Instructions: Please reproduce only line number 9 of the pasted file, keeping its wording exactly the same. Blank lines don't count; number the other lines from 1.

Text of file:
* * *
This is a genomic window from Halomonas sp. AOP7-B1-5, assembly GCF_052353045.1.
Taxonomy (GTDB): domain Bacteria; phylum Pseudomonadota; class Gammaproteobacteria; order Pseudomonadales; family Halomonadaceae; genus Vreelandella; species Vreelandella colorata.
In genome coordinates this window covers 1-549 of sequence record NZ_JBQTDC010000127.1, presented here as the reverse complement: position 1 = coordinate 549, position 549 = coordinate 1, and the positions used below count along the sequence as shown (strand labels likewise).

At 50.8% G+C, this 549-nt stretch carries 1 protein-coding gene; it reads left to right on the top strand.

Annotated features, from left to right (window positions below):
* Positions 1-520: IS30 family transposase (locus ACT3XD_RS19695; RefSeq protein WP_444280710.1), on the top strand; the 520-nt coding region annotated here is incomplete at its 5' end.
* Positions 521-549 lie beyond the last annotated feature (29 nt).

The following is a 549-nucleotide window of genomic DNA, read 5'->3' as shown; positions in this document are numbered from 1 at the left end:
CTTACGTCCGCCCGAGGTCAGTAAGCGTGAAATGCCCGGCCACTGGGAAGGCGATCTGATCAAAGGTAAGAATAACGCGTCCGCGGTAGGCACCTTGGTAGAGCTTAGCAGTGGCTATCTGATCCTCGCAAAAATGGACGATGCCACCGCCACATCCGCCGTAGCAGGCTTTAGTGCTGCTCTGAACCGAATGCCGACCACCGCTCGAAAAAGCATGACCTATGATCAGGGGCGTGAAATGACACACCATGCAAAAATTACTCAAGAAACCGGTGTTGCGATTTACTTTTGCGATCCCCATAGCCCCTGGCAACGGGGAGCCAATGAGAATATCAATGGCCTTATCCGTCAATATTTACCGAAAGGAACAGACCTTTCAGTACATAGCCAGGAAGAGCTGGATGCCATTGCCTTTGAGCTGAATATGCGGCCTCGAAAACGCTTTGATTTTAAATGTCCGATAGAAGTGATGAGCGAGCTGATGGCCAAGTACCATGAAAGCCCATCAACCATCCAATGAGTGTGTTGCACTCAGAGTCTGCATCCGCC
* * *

CTTACGTCCGCCCGAGGTCAGTAAGCGTGAAATGCCCGGCCACTGGGAAGGCGATCTGATCAAAGGTAAGAATAACGCGTCCGCGGTAGGCACCTTGGTAGAGCTTAGCAGTGGCTATCTGATCCTCGCAAAAATGGACGATGCCACCGCCACATCCGCCGTAGCAGGCTTTAGTGCTGCTCTGAACCGAATGCCGACCACCGCTCGAAAAAGCATGACCTATGATCAGGGGCGTGAAATGACACACCATGCAAAAATTACTCAAGAAACCGGTGTTGCGATTTACTTTTGCGATCCCCATAGCCCCTGGCAACGGGGAGCCAATGAGAATATCAATGGCCTTATCCGTCAATATTTACCGAAAGGAACAGACCTTTCAGTACATAGCCAGGAAGAGCTGGATGCCATTGCCTTTGAGCTGAATATGCGGCCTCGAAAACGCTTTGATTTTAAATGTCCGATAGAAGTGATGAGCGAGCTGATGGCCAAGTACCATGAAAGCCCATCAACCATCCAATGAGTGTGTTGCACTCAGAGTCTGCATCCGCC